Tag Archives: lemon

Root Vegetable Roast 2 Ways ~*Recipe ReDux*~

22 Mar

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This month’s Recipe ReDux theme is “cook once, eat twice,” or in my case, it is “roast once, eat twice.” Even though spring is in the air, root vegetables still dominate the markets here in New York City. I combined all of the root vegetables I had at home onto one baking sheet and roasted them.

I then tossed the roasted roots into a kale salad for a colorful, hearty and balanced lunch. Thanks for the inspiration, Miranda!

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Leftover salad can be used as a topping for a slab galette. I used the Food52 Cornmeal Galette Dough recipe, substituting white whole wheat flour instead of all-purpose flour, and a fine arepa cornmeal instead of regular cornmeal because that was what I had on-hand. I added some grated Gruyere cheese on top of the vegetables.

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Don’t have the patience to make your own slab galette crust? Just find a

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I made hummus and you should, too

10 Feb

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I made hummus this weekend. Classic chickpea-tahini-lemon-garlic hummus. I even went so far as to soak dried chickpeas the night before and I took the outer skins off the chickpeas before blending. All of those extra little steps lead me to the most sublime, or as Deb Perelman says, ethereally smooth, hummus. Continue reading

Lemony Olive Oil Banana Bread

26 Mar

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Do I really need another banana bread recipe? No.

But, when I had some extra lemons on hand from last week’s Earl Grey Spiced Fruit Compote workshop, and when an “accidental” two bunches of bananas were sprawled on the counter that needed to be immediately eaten, frozen, or baked with, my wheels started turning.

Currently, my top three go-to banana bread recipes include Smitten Kitchen’s Jacked-Up Banana Bread, Cookie and Kate’s Honey Whole Wheat Banana Bread, and my Peanut Butter Banana Bread.

My rule of thumb? Always better with chocolate chips/chunks. And, just saying, a little whole wheat flour makes chocolate-studded banana bread okay to eat for breakfast, too. Finally, don’t mash to oblivion; just lightly mush the bananas with a fork so you have some puree and some small pieces.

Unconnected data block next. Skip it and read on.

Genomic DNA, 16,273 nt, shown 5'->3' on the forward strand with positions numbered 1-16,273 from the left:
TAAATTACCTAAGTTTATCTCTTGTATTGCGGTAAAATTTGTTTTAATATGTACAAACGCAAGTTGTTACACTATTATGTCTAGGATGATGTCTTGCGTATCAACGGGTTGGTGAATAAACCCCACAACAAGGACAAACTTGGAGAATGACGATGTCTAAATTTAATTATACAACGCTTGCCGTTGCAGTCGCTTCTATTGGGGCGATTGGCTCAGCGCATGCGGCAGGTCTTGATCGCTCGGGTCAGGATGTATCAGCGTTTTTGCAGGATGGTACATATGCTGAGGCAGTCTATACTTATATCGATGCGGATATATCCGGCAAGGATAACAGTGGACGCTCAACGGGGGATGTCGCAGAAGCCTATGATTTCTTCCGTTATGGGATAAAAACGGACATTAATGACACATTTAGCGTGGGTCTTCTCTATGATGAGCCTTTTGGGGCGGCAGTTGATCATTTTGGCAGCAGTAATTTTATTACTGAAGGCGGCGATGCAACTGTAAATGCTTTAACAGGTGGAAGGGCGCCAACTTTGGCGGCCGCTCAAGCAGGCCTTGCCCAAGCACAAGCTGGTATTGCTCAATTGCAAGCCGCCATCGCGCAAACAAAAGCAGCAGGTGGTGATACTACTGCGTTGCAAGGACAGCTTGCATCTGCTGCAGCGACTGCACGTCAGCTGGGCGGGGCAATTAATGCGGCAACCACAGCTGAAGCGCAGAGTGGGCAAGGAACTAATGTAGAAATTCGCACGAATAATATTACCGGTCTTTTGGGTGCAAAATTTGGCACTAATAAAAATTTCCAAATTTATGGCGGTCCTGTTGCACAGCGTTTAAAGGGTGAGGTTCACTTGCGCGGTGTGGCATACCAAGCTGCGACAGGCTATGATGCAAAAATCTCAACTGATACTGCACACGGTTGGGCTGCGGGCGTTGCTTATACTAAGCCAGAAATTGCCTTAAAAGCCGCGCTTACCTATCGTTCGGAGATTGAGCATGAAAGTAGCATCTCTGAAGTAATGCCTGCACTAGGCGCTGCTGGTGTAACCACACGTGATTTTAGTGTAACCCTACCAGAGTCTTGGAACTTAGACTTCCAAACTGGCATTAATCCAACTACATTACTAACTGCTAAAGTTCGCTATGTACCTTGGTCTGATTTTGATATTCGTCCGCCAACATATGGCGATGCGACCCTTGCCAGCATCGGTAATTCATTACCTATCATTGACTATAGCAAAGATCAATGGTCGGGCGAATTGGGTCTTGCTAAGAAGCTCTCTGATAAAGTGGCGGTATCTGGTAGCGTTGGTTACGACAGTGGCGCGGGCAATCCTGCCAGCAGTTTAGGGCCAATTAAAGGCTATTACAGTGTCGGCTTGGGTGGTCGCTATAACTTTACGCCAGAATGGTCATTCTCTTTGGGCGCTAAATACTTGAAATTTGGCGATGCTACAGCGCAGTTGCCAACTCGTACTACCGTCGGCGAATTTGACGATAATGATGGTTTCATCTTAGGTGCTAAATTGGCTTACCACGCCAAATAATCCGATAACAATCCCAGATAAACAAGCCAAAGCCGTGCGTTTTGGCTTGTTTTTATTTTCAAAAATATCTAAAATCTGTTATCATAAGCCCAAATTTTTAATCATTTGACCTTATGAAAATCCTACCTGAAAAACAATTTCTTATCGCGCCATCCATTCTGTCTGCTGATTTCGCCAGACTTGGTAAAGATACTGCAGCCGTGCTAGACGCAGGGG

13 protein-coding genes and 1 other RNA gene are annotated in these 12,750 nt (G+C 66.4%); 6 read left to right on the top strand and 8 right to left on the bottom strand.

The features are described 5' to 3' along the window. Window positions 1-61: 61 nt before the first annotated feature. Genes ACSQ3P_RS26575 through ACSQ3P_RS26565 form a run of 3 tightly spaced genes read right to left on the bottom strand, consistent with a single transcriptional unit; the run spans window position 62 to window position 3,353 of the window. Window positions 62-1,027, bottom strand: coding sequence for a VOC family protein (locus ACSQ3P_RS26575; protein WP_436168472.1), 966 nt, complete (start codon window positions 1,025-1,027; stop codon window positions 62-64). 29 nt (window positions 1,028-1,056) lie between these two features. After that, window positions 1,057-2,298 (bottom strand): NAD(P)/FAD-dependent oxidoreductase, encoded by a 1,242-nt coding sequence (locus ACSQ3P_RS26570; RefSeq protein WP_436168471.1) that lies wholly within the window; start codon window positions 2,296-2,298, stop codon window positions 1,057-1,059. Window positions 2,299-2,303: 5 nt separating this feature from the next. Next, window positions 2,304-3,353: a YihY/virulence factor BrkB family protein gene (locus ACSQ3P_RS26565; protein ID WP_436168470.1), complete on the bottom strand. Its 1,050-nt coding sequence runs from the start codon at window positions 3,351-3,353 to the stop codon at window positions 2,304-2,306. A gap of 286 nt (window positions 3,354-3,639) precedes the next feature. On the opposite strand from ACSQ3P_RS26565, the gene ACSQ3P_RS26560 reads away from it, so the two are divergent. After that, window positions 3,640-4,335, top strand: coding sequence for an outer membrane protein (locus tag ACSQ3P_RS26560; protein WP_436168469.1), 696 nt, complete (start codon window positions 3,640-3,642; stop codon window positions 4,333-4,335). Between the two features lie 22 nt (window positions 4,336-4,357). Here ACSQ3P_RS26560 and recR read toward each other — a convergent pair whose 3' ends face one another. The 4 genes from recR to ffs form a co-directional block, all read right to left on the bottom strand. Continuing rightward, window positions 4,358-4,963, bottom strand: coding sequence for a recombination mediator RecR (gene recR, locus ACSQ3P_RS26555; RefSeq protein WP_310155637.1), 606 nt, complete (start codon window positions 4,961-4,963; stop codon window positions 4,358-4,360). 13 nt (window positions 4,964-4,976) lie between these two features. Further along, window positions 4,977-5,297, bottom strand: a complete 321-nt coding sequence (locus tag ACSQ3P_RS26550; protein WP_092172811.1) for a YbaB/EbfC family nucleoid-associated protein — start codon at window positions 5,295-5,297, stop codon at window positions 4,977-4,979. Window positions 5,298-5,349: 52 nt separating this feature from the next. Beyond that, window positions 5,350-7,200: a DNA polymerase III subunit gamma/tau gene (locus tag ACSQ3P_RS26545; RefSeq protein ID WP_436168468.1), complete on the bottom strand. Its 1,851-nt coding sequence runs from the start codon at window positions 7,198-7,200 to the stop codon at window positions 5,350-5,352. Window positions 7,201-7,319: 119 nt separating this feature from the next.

IMG_2245Classic Figs In My Belly Loaf Shot

I bookmarked Heidi Swanson’s version of Melissa Clark’s Lemony Olive Oil Banana Bread a while ago, and this was the perfect opportunity to try a new spin on my obsession with banana bread, and quick breads in general.

The taste is classic banana bread, with a subtle hint of lemon zest and a little zing of olive oil at the end. I love it.

There is an optional glaze that you can whisk up (Swanson uses a mix of confectioners’ and brown sugar [I found the granules of the brown sugar too “crunchy” for my taste] and Clark just uses confectioners’ sugar), but I tried it and found that when it comes to banana bread, I prefer mine naked and de-glazed.

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This Lemony Olive Oil Banana Bread is definitely going on my list of favorite go-to banana-breads.

Oh boy, do I love a good loaf.

Lemony Olive Oil Banana Bread

recipe adapted from 101 Cookbooks, Originally adapted from Melissa Clark’s Cook This Now

1 cup / 125g all-purpose flour
1 cup / 140g whole wheat flour
3/4 cup /125 g  dark brown sugar
3/4 teaspoon baking soda
1/2 teaspoon kosher salt
1 cup / 4 oz / 115 g coarsely chopped bittersweet chocolate (leave some bigger chunks!)
1/3 cup extra-virgin olive oil
2 large eggs, lightly beaten
1 1/2 cups / 340 g mashed, VERY ripe bananas (~3 bananas)
1/4 cup plain yogurt (I used 2% low-fat yogurt)
1 teaspoon freshly grated lemon zest
1 teaspoon vanilla extract

Preheat the oven to 350° F, and place a rack in the center. Grease a 9- by 5- inch loaf pan, or equivalent.

In a large bowl, whisk together the flours, sugar, baking soda, and salt. Add the chocolate pieces and combine well.

In a separate bowl, mix together the olive oil, eggs, mashed banana, yogurt, zest, and vanilla. Pour the banana mixture into the flour mixture and fold with a spatula until just combined. Scrape the batter into the prepared pan and bake until golden brown, about 50 minutes. Swanson says, “You want to get that beautiful color on the cake, but at the same time you don’t want to bake all the moisture out of it. So the minute you’re in that zone, pull it. Erring on the side of under-baking versus over.”